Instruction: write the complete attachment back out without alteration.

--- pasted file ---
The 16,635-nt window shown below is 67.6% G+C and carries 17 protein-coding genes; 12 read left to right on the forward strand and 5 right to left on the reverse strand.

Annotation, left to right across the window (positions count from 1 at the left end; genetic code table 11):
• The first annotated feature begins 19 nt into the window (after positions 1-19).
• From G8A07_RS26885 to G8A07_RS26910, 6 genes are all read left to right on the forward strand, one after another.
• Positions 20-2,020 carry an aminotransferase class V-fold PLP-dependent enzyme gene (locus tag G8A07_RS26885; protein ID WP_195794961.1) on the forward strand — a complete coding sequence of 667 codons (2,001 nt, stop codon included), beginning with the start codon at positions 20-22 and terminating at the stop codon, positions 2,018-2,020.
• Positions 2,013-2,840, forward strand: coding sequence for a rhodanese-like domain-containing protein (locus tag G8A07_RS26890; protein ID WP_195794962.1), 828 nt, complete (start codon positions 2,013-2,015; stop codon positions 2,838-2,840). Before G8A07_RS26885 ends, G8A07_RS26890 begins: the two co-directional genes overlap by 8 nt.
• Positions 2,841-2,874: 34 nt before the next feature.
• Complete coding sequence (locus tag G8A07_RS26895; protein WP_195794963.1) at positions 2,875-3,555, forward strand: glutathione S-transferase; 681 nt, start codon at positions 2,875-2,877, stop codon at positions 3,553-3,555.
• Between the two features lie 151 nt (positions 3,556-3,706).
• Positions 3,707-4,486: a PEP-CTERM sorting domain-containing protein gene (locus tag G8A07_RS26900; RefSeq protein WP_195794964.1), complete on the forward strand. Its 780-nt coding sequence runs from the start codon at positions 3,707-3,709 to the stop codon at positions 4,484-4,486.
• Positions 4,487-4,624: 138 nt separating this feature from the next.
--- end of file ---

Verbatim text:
The 16,635-nt window shown below is 67.6% G+C and carries 17 protein-coding genes; 12 read left to right on the forward strand and 5 right to left on the reverse strand.

Annotation, left to right across the window (positions count from 1 at the left end; genetic code table 11):
• The first annotated feature begins 19 nt into the window (after positions 1-19).
• From G8A07_RS26885 to G8A07_RS26910, 6 genes are all read left to right on the forward strand, one after another.
• Positions 20-2,020 carry an aminotransferase class V-fold PLP-dependent enzyme gene (locus tag G8A07_RS26885; protein ID WP_195794961.1) on the forward strand — a complete coding sequence of 667 codons (2,001 nt, stop codon included), beginning with the start codon at positions 20-22 and terminating at the stop codon, positions 2,018-2,020.
• Positions 2,013-2,840, forward strand: coding sequence for a rhodanese-like domain-containing protein (locus tag G8A07_RS26890; protein ID WP_195794962.1), 828 nt, complete (start codon positions 2,013-2,015; stop codon positions 2,838-2,840). Before G8A07_RS26885 ends, G8A07_RS26890 begins: the two co-directional genes overlap by 8 nt.
• Positions 2,841-2,874: 34 nt before the next feature.
• Complete coding sequence (locus tag G8A07_RS26895; protein WP_195794963.1) at positions 2,875-3,555, forward strand: glutathione S-transferase; 681 nt, start codon at positions 2,875-2,877, stop codon at positions 3,553-3,555.
• Between the two features lie 151 nt (positions 3,556-3,706).
• Positions 3,707-4,486: a PEP-CTERM sorting domain-containing protein gene (locus tag G8A07_RS26900; RefSeq protein WP_195794964.1), complete on the forward strand. Its 780-nt coding sequence runs from the start codon at positions 3,707-3,709 to the stop codon at positions 4,484-4,486.
• Positions 4,487-4,624: 138 nt separating this feature from the next.